Takings:  1707 New York Ave., L.L.C. v. City of Arlington, No. 02-14-00259-CV, 2015 WL 6457569 (Tex. App.—Fort Worth Oct. 22, 2015) (mem. op.).  In this case, the owner of an apartment complex sued the city for a taking after it filed a notice of demolition against the apartments, which the city determined to be substandard.  The owner was not the original owner of the apartments, and was not the owner when the demolition notice was filed.  Also, the owner of the property when the demolition order was filed did not appeal the municipal court’s order authorizing demolition.  Because neither the plaintiff owner, nor the previous owner, appealed the municipal court order, they lost the right to attack the order in district court.

Texas Whistleblower Act: City of Killeen v. Gonzales, No. 03–14–00384–CV, 2015 WL 6830599 (Tex. App.―Austin Nov. 3, 2015) (mem. op.). This is a Texas Whistleblower Act case where the Austin Court of Appeals reversed the denial of the city’s plea to the jurisdiction based on a lack of jurisdictional evidence. Barbara Gonzales was the Director of Finance for the City of Killeen until her termination by the City Manager, Glenn Morrison.  Gonzales asserts she reported the City of Killeen Fleet Services Department to the police chief for various alleged violations, including improper expenditure of city funds, unlawful pay raises granted to certain employees, and improper claims for car allowances by other employees. Morrison terminated Gonzales’s employment in December 2012, a few weeks after the Killeen Police Department finished a criminal and internal investigation of fleet services, a city department that Gonzales directly supervised.  Lieutenant Jeff Donohue led the investigation and issued a report in late November in which he concluded that Gonzales had lied, was insubordinate, and had ignored the orders of Police Chief Baldwin not to return to fleet services while the investigation was underway. Morrison’s stated reasons for Gonzales’s termination were: (1) her failure to properly manage fleet services; (2) her insubordination by attempting to interfere with the criminal and internal investigations; and (3) her untruthfulness about whether she had followed direct orders concerning the investigations.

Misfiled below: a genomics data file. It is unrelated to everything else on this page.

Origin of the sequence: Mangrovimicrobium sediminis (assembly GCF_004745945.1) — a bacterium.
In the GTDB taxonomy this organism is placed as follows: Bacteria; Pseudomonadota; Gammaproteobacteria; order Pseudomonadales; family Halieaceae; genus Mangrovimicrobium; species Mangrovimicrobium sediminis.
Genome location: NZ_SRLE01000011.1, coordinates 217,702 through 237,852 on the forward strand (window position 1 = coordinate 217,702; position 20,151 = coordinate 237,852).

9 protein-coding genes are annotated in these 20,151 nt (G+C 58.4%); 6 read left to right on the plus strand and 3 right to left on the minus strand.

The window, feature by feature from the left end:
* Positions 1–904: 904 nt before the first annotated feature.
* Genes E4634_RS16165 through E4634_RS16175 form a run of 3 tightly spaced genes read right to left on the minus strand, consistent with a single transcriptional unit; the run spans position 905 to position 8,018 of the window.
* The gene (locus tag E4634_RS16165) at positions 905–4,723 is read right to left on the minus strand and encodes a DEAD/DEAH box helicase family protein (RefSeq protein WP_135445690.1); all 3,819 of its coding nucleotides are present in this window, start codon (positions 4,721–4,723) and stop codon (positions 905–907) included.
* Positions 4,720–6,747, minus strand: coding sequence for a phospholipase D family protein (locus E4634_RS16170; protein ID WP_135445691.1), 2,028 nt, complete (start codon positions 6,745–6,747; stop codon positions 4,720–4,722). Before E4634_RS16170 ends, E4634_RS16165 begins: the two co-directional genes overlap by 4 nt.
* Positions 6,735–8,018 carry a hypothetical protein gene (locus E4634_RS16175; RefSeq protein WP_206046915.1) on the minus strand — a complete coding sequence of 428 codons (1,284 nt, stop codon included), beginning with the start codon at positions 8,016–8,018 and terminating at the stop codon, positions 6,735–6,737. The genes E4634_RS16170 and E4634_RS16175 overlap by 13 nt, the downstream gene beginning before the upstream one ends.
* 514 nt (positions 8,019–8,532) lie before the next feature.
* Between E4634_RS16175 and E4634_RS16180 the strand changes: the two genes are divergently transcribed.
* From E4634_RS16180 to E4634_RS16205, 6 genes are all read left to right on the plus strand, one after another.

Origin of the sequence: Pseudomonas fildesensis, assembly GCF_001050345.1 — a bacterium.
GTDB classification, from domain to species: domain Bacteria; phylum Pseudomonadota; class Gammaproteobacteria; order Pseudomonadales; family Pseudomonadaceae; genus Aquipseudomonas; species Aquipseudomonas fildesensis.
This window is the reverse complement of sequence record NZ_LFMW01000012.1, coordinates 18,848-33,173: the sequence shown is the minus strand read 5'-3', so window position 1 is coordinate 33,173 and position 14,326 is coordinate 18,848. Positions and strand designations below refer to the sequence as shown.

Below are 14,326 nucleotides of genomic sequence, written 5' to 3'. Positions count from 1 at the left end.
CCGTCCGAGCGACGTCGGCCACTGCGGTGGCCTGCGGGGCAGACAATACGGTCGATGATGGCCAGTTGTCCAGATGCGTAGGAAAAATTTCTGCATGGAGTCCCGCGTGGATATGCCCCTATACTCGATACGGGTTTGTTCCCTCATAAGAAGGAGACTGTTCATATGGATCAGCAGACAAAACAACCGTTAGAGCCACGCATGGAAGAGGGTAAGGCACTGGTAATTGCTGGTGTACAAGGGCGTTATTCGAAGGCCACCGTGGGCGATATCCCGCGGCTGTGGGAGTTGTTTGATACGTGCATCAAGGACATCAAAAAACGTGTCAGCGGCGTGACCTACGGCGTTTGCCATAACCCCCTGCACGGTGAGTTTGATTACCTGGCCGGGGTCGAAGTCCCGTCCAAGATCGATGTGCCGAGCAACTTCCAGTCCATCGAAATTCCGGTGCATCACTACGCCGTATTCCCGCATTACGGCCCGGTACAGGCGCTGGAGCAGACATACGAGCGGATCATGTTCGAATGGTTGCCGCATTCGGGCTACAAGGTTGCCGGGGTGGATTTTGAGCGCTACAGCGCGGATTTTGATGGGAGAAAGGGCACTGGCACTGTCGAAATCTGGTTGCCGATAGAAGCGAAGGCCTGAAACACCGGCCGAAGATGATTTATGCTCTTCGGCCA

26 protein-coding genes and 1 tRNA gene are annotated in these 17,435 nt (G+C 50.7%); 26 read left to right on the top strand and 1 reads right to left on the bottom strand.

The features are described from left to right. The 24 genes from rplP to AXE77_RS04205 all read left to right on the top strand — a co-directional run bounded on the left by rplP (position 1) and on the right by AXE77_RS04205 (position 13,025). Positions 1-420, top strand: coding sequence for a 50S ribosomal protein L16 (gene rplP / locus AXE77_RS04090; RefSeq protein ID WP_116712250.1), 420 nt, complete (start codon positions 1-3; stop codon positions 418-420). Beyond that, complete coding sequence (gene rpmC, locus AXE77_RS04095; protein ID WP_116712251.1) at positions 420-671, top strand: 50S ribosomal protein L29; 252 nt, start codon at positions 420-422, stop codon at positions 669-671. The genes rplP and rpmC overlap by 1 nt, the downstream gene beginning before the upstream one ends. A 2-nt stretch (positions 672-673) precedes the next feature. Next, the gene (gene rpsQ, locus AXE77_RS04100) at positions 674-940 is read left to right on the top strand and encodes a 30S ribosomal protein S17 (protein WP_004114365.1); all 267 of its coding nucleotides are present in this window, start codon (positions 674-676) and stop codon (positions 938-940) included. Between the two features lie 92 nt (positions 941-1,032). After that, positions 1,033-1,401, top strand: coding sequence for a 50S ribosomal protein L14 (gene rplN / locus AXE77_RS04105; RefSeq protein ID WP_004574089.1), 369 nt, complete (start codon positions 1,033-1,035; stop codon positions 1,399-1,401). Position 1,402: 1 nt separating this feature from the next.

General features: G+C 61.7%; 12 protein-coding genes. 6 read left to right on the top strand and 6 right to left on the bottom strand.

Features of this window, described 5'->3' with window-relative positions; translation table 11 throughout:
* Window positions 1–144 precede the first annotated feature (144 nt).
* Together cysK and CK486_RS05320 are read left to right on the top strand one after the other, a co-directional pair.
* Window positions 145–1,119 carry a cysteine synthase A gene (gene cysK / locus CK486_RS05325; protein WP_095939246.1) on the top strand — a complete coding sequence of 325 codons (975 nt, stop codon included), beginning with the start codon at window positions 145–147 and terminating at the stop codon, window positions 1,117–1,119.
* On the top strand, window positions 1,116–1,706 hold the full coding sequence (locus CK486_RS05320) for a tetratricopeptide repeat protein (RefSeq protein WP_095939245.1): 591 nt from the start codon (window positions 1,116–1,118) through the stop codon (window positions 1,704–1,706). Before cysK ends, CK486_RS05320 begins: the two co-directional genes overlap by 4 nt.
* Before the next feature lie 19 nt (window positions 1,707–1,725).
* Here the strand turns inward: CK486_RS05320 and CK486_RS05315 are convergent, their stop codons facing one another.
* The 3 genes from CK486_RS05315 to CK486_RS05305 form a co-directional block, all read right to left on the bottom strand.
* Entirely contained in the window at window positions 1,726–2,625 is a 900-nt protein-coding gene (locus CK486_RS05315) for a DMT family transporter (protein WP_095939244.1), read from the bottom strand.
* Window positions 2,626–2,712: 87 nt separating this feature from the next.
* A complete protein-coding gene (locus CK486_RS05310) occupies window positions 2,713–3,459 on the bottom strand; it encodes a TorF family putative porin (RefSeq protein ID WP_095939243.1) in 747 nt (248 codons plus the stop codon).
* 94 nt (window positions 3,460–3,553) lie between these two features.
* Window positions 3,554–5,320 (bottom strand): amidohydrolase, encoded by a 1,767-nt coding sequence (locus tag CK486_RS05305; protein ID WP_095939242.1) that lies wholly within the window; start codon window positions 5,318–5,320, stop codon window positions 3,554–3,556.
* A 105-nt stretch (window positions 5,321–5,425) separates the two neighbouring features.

The city filed a plea to the jurisdiction based on a lack of evidence of causation. The trial court denied the plea and the city appealed. To show causation, the employee must demonstrate that the person who took the adverse employment action knew of the employee’s report of illegal conduct and took action because of it. Gonzales presented no direct evidence that Morrison had any knowledge of her reports to Police Chief Baldwin or other officers with the City of Killeen Police Department. Morrison knew of the investigation after it had started, but nothing indicated she knew Gonzales had made the reports. Instead, the court stated that she relied on circumstantial evidence in an attempt to create a material fact issue.  After going through the record, the court held Gonzales did not present more than a scintilla of evidence that the reports were a basis for her termination. Knowledge of a report and a negative attitude towards the reports were not enough under City of Fort Worth v. Zimlich, 29 S.W.3d 62, 67 (Tex. 2000). The city’s plea should have been granted.*

Governmental Immunity: Texas Mun. League Joint Self-Ins. Fund v. Housing Auth. of the City of Alice, No. 04-15-00069-CV, 2015 WL 5964182 (Tex. App.―San Antonio Oct. 14, 2015) (mem. op.).  The housing authority is a member of a joint self-insurance pool called the Texas Municipal League Joint Self-Insurance Fund (pool), the purpose of which is to provide liability and property self-insurance coverage to political subdivisions. Under the pool’s coverage documents, if the member and pool cannot agree on the amount of a loss under a covered claim, each shall select an appraiser. The appraisers shall select a disinterested umpire. If the appraisers do not timely select an umpire, one may be appointed by a judge in a court of record.  The housing authority reported a claim for hail damage to its property. The housing authority felt the pool’s evaluation of the amount of loss was insufficient and initiated suit to appoint an umpire. The pool filed a plea to the jurisdiction asserting it maintained immunity from any suit. The housing authority asserted that since this was not a “suit” but merely a request for an appointment, immunity is not implicated. The trial court signed an order naming an umpire, which it termed as a final order. The pool appealed. The selection of an umpire by a judge in accordance with the terms of the property coverage document does not require the filing of a lawsuit or invoke the subject matter jurisdiction of a court. However, the housing authority did not merely ask a judge to select an umpire. It filed a lawsuit.  The “Housing Authority sought and obtained an order of the district court that it now asks this court to affirm.” Whether the pool is entitled to immunity or not, the mechanism and relief sought by the housing authority demonstrates a complete lack of jurisdiction of the court.  There is no case-or-controversy in the relief sought. As a result, the district court’s order is void.*